Healthy eating, better living

Marites is a mother to three young children. She always makes it a priority to make sure that their kids are healthy and happy.

Seven-year-old Rudy of Pangasinan, Philippines, poses for a photo with his family. Rudy was one of the children enrolled in World Vision’s 90-day nutrition classes as he was found to be malnourished.


But the cruelty of poverty and lack of knowledge on how to prepare the right food are problems that she once faced in ensuring that her kids are healthy. One time, her fears became a reality when her son, Mark, now 8, was assessed as underweight for his height and age.

“My son does not have enough food, so I told my husband about it,” Marites shares. Upon hearing this, her husband advised her to seek help from Jean, a village health worker in their area in Pangasinan, on what they can do so their son can regain normal weight.

When Jean dropped by their area and assessed the couple’s young son, it was found that he was malnourished

A similar situation happened to Roderick, a father to seven-year-old boy Rudy, who was once considered malnourished. Roderick thought that giving Rudy more food would make him healthy. Like Marites, he was saddened to learn that Rudy was malnourished.

“I didn’t know that the food we prepare was not enough to make him healthy,” Roderick shares.


Nutrition classes


Learning that their sons were malnourished, both Roderick and Marites enrolled their children to World Vision’s nutrition classes. The nutrition classes, billed as Positive Deviance/Hearth (PD/Hearth), is a 90-day program where children under the age of five whose height and weight fall below the required standard for their age will undergo rehabilitation in their feeding and hygiene habits.

Malnutrition in the Philippines is one of the underlying causes affecting children’s health and, eventually, their performance in school. Figures from the United Nations Children’s Fund (UNICEF) show that 95 children in the Philippines die due to malnutrition every day. For the same reason, 27 out of 1,000 Filipino children do not get past their fifth birthday, and a third of Filipino children are short for their age.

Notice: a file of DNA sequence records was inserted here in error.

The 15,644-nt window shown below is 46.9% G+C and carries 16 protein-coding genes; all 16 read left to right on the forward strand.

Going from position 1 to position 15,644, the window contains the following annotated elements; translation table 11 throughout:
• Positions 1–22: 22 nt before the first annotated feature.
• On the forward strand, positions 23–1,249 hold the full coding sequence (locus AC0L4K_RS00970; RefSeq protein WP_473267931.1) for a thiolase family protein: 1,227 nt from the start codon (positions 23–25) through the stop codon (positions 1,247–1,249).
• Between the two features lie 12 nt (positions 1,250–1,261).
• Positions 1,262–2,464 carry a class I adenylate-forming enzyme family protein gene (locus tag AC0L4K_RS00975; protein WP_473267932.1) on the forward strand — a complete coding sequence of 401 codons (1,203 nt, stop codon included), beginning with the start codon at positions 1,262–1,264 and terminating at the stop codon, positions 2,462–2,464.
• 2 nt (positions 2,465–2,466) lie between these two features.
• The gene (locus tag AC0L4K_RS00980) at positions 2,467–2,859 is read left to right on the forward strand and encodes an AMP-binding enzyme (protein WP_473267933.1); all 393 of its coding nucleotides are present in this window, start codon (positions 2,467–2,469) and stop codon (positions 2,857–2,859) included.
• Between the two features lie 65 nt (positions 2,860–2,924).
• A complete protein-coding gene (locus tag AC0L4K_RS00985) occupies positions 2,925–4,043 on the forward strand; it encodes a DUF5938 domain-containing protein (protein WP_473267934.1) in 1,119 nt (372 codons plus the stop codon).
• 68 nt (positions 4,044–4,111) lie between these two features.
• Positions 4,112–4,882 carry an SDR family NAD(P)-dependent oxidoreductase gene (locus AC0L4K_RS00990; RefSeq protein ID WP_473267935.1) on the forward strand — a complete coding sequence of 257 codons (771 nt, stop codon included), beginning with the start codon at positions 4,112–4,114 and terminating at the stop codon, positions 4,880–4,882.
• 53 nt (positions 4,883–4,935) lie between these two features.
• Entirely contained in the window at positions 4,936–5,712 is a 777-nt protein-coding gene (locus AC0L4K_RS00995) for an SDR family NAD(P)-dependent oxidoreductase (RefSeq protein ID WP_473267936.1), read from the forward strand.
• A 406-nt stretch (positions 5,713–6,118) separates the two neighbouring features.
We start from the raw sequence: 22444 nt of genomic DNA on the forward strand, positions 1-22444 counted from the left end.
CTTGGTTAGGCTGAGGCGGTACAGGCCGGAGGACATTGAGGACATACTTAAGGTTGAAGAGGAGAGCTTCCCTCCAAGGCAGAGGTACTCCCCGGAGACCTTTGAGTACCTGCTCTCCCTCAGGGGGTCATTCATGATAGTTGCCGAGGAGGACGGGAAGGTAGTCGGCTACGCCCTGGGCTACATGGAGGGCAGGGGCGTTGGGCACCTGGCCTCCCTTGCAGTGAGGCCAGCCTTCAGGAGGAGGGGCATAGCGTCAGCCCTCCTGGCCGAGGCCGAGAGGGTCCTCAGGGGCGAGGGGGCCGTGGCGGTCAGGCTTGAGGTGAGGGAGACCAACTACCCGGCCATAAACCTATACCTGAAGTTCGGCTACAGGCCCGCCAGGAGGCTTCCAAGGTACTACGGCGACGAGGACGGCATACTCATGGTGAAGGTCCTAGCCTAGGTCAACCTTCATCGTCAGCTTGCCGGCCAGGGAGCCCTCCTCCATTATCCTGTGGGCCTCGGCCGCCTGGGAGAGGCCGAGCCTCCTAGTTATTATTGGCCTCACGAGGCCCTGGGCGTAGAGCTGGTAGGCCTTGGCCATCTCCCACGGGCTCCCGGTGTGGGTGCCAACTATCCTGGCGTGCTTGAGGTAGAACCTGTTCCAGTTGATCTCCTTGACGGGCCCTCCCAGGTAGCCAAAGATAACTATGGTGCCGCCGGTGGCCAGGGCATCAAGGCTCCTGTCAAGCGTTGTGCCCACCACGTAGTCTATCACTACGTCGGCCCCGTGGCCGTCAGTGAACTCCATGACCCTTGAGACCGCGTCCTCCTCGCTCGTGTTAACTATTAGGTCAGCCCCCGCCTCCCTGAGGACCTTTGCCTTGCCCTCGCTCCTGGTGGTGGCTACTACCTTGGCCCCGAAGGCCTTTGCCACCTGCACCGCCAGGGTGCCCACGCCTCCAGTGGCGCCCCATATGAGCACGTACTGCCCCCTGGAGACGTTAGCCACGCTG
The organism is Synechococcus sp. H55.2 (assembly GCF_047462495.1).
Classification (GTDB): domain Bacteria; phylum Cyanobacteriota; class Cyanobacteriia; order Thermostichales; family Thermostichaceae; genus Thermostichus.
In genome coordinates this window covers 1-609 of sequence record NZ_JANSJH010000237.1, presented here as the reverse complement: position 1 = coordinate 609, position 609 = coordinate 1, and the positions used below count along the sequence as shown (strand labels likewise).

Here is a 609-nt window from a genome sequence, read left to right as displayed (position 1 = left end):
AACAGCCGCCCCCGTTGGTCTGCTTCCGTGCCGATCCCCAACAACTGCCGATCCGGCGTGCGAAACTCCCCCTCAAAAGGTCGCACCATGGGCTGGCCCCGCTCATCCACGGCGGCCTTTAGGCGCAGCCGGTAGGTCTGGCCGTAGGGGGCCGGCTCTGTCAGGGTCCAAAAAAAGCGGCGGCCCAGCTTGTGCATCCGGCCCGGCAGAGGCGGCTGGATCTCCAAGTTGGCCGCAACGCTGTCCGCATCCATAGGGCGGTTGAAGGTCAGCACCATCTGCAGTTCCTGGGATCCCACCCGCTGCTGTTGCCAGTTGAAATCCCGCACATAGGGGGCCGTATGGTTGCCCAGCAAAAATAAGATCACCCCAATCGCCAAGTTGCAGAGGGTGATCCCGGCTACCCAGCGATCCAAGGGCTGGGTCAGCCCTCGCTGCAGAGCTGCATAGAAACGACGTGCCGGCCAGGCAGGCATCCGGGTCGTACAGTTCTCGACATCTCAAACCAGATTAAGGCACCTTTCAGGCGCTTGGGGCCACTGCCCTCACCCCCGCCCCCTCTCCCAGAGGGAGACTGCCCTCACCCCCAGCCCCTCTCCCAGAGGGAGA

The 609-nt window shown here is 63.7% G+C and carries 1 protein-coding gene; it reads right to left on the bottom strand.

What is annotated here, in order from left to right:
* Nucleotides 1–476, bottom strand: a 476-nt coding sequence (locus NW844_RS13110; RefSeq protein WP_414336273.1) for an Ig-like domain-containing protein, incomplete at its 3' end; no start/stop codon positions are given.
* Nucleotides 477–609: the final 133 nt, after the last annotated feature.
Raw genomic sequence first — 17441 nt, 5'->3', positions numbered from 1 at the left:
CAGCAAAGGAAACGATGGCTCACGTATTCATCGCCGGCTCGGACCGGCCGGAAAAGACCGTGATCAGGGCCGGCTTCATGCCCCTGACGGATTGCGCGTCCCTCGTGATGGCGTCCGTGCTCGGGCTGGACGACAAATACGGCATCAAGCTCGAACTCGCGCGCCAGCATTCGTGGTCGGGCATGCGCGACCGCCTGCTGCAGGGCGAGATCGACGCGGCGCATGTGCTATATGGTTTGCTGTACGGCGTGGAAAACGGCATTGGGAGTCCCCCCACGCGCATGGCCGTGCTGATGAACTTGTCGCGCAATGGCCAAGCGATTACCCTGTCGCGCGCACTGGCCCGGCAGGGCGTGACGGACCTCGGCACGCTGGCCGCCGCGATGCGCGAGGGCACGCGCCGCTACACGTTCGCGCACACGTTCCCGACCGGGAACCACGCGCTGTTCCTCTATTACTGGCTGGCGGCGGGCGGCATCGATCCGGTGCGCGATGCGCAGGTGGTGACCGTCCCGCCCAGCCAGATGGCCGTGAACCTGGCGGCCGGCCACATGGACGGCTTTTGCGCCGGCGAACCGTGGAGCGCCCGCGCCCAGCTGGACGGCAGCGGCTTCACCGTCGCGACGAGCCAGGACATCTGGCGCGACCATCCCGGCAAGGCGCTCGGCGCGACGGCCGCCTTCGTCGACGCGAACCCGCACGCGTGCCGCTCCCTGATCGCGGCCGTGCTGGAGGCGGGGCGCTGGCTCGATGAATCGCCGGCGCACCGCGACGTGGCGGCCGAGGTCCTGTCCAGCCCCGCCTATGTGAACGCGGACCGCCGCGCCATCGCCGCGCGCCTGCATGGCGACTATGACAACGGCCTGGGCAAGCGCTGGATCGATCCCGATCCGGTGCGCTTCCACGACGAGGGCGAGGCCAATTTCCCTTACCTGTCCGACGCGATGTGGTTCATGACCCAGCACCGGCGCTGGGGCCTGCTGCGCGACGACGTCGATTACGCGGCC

“Malnutrition is a serious condition in children’s nutrition that happens in their first 1,000 days,” says Dannadel Vilar, World Vision Program Officer. She adds that children suffering from malnutrition easily get sick, become easily irritated, and in a way, their education is affected as well as their brains have not been fully developed.

“After two months, my son graduated from the nutrition classes because he already gained weight,” Marites shares as she starts to cry tears of joy and gratitude.

Roderick is also proud of his son’s progress. “My son told me that the food World Vision is preparing for him was delicious!” he shares, as his son was now fond of eating healthier options.


Health and hygiene


Apart from the nutrition classes benefitting malnourished kids, families were also taught backyard gardening. “In the PD/Hearth classes, we also encourage parents to do backyard gardening so they won’t have to buy [fruits and vegetables] in the market,” Dannadel says.

“I told my Mark to eat more vegetables and meat so he will not be malnourished anymore,” Marites says. Her family also received several vegetable seeds from World Vision such as okra, string beans, squash, cucumber and bitter gourd which the family harvested and sold for income.

Roderick also received goats as livelihood support from World Vision so he can have additional income to provide well for his children’s food.

Both families also benefited from World Vision’s Water, Sanitation and Hygiene (WASH) program.

“World Vision also builds water facilities such as water towers, hand washing areas, toilet and water pump for the community to have potable water and teach them proper hygiene,” Dannadel shares.


To date, World Vision has reached more than 450,000 children, aged 0-17 years old with its health and nutrition programs.

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